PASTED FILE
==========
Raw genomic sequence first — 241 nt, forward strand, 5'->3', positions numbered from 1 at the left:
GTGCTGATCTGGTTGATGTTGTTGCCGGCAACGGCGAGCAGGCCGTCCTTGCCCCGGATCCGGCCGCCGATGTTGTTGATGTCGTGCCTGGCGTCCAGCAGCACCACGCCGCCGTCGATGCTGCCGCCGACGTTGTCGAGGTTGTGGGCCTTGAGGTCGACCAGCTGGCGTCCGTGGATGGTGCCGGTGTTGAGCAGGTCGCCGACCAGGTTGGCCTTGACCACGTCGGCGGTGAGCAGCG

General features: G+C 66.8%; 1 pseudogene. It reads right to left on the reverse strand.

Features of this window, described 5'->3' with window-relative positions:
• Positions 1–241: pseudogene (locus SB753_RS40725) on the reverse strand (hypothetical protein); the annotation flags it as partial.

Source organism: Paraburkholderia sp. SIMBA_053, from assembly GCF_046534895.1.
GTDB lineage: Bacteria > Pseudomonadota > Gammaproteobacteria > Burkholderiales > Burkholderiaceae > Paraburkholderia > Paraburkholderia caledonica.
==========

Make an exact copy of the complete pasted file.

Raw genomic sequence first — 241 nt, forward strand, 5'->3', positions numbered from 1 at the left:
GTGCTGATCTGGTTGATGTTGTTGCCGGCAACGGCGAGCAGGCCGTCCTTGCCCCGGATCCGGCCGCCGATGTTGTTGATGTCGTGCCTGGCGTCCAGCAGCACCACGCCGCCGTCGATGCTGCCGCCGACGTTGTCGAGGTTGTGGGCCTTGAGGTCGACCAGCTGGCGTCCGTGGATGGTGCCGGTGTTGAGCAGGTCGCCGACCAGGTTGGCCTTGACCACGTCGGCGGTGAGCAGCG

General features: G+C 66.8%; 1 pseudogene. It reads right to left on the reverse strand.

Features of this window, described 5'->3' with window-relative positions:
• Positions 1–241: pseudogene (locus SB753_RS40725) on the reverse strand (hypothetical protein); the annotation flags it as partial.

Source organism: Paraburkholderia sp. SIMBA_053, from assembly GCF_046534895.1.
GTDB lineage: Bacteria > Pseudomonadota > Gammaproteobacteria > Burkholderiales > Burkholderiaceae > Paraburkholderia > Paraburkholderia caledonica.